The fitness industry is a competitive market with many options for consumers looking to achieve fitness goals or embody healthy lifestyles. Fitness brands succeeding in capturing attention and driving sales realize consumers are looking for connected fitness experiences. Peloton, Lululemon and Life Time Inc., are three examples of brands that are successfully marketing their brands as lifestyles and are creating loyal customer followings.
Peloton Is More Than Just Exercise Equipment
Since its launch in 2012, Peloton, the exercise equipment and online fitness instruction company, has achieved exponential growth, on track to reach $700 million in revenue this year. The success of the brand is due more to the content Peloton produces and the lifestyle they promote than the bikes or the treadmills they sell. There are currently more than 14 million Peloton subscribers creating a strong online community of customers who are passionate about the brand.
The social engagement features within Peloton classes build brand loyalty. From their homes, Peloton riders are interacting with other riders and instructors throughout live and on-demand classes. “The classes themselves are socially engaging platforms, where instructors give shout outs and high-fives to riders. [People-to-people connection] creates an intimacy that usually doesn’t exist when you are interacting digitally,” says Robin Arzon, Peloton’s President of Fitness Programming.
Peloton has not created a new type of workout, but it did innovate a new way for people to engage with their peers. Peloton’s Facebook private member page of 214,000, moderated by the brand, has niche groups for riders to connect off the bike to discuss issues relating to being stay-at-home moms, book recommendations and work-related issues. These virtual social groups allow for a deeply personal connection with Peloton as more than an exercise product.
Although Peloton is a direct-to-consumer (DTC) brand, the company has opened brick-and-mortar stores as part of its strategy to continue expanding its brand footprint. Peloton stores serve as a marketing vehicle for consumers to try its products and take classes.
Lululemon’s Is Fostering Community In-Stores And Online
Joining the fitness apparel market two decades ago, Lululemon found success in marketing a lifestyle rather than a product. The brand aims to make consumers feel they are part of a larger fitness community by engaging with customers both in the store and online. The company has built brand loyalty through local initiatives such as in-store events and its ambassador program. Lululemon’s ambassadors are chosen to represent the brand, and they can be local individuals who represent particular stores or national ambassador celebrities who encompass what the brand represents.
Lululemon’s new retail stores are dedicated to creating branded experiences. Its newest store in Chicago is a 20,000 square-foot space that offers exercise classes, a café and an area devoted to selling items from local businesses. The company is planning to overhaul 10% of its stores by 2023 with this focus of being more than a shopping destination. “The word ‘athleisure’ no longer defines who we are,” says Calvin McDonald, Lululemon’s CEO. Lululmeon has plans to expand the brand with a skin-care line and shoes in the coming year.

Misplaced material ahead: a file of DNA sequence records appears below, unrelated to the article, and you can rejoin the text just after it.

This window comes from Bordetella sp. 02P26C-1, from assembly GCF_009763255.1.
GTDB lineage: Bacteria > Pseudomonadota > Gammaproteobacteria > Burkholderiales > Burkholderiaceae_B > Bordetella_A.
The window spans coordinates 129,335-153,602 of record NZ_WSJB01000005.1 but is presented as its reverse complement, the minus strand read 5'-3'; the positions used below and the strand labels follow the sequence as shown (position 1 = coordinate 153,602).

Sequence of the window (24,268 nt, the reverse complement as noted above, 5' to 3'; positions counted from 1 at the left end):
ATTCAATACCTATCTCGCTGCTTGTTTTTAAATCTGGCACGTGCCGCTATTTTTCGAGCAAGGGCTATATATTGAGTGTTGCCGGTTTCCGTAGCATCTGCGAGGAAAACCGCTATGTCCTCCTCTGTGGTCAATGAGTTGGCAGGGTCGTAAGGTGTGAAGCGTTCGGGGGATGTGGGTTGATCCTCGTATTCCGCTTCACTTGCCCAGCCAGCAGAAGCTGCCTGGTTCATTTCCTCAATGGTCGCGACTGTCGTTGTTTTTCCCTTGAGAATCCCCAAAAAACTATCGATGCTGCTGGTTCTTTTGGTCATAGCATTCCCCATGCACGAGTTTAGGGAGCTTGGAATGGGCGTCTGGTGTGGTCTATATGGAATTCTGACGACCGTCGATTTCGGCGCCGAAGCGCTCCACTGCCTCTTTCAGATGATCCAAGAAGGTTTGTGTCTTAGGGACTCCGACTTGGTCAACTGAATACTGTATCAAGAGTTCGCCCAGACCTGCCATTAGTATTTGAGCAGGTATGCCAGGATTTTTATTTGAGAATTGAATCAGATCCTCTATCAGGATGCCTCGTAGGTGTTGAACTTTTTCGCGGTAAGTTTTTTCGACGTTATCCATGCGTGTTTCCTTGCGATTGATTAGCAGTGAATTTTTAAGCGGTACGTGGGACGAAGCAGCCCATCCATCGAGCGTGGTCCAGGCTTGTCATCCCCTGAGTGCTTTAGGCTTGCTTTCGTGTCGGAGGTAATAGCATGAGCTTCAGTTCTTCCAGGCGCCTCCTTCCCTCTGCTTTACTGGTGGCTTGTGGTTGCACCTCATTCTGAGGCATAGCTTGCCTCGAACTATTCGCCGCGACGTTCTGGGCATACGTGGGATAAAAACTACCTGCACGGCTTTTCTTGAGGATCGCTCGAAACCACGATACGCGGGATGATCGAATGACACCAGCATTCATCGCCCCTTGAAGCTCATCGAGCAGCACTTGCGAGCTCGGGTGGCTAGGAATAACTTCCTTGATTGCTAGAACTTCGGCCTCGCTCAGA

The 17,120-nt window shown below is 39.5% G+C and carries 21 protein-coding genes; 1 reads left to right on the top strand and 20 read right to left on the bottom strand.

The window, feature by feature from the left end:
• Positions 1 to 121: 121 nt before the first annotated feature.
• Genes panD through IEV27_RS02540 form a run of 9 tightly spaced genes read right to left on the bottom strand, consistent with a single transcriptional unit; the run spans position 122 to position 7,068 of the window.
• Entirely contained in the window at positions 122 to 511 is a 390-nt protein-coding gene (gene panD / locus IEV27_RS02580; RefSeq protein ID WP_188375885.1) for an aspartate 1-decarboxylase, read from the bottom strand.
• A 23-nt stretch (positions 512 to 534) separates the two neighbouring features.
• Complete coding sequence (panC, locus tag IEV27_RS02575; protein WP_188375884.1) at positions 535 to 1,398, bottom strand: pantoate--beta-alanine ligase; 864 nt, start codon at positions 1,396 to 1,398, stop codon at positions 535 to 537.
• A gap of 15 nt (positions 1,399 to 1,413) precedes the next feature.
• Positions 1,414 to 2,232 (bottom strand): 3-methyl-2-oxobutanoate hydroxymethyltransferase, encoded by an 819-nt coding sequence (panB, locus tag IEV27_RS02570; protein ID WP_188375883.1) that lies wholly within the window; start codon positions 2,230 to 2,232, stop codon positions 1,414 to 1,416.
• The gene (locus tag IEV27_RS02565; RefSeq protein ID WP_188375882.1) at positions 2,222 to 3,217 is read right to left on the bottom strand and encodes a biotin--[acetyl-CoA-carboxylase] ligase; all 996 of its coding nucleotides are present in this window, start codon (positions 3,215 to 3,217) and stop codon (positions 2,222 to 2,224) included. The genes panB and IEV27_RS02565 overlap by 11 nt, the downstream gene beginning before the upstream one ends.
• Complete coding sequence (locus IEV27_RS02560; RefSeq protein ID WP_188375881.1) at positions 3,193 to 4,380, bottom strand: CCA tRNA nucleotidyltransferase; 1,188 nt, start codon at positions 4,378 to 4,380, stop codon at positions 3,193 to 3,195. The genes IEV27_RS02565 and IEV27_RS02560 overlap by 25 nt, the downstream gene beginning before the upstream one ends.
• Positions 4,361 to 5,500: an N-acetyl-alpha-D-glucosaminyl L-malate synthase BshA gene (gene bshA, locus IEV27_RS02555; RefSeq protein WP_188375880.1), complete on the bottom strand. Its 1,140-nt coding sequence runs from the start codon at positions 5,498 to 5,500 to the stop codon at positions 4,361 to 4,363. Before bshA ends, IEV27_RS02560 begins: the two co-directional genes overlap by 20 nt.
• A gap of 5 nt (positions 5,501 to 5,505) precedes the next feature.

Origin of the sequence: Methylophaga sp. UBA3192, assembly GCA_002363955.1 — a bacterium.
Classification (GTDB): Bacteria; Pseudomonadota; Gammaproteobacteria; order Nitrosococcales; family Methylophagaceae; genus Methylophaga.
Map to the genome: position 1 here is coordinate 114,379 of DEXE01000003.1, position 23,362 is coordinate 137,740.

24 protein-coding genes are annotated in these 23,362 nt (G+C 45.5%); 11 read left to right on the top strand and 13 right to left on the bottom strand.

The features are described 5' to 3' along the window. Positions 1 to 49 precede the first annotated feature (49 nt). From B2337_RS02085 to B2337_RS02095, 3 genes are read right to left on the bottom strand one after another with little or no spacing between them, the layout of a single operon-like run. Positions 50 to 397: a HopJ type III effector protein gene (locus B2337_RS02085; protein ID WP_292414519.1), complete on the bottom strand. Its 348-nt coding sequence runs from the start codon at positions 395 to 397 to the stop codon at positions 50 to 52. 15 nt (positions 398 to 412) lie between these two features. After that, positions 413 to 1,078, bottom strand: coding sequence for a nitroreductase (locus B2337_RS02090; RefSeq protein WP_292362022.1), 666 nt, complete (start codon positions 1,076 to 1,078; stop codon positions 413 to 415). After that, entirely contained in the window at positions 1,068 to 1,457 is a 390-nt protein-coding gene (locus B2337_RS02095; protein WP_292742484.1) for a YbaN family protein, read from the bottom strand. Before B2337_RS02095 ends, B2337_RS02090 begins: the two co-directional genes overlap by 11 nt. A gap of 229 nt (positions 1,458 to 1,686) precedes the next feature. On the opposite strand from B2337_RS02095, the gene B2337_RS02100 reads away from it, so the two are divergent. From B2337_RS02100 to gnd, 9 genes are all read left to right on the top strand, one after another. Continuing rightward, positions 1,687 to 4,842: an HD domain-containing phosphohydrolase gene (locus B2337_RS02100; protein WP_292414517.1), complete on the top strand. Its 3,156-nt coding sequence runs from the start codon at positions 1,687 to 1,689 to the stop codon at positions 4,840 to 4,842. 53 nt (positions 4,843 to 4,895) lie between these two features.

Lululemon relaunched its website in 2018 to include more content and storytelling, and they are aiming to double online sales in the next five years. 2018 online sales increased 48.6% year over year with commerce sales accounting for 26.1% of their revenue year.
Life Time Is No Longer Just Fitness Centers
Life Time Fitness opened its first gym in 1992, with a goal to be more than just a gym. In 2017,
Life Time dropped the word Fitness from its name to Life Time Inc. The brand has 1.7 million loyal members in the U.S., and many of them look to Life Time as a company that is invested in all aspects of their lives.
With so much competition in the fitness and gym industry, Life Time’s key to success is cultivating a loyal customer following. For Life Time, fostering a deeper sense of connection with its customers has meant diversifying their brand name to more than just gyms. The brand has been slowly moving toward building a health mecca.
Since its founding, Life Time has aimed to be a one-stop destination for its members to work out, eat and spend time with their families. The brand encompasses athletic centers, including cafes, pools and enrichment classes for children, and has expanded to include a magazine, health seminar series, Life Time Work co-working spaces and ownership of 200 national races.
In 2020, Life Time is opening Life Time Living, luxury residences that will include athletic centers, cafés, and in most locations, Life Time Work co-working spaces. Life Time is banking on its loyal customer base continuing to embrace the Life Time lifestyle and want to call it home.
The future of fitness brands banks on their ability to engage with consumers beyond the products and services they sell. Peloton, Lululemon and Life Time Inc. have all built communities of customers who are actively engaged, and loyally look to the brands as representatives of the lifestyles they want to embrace.
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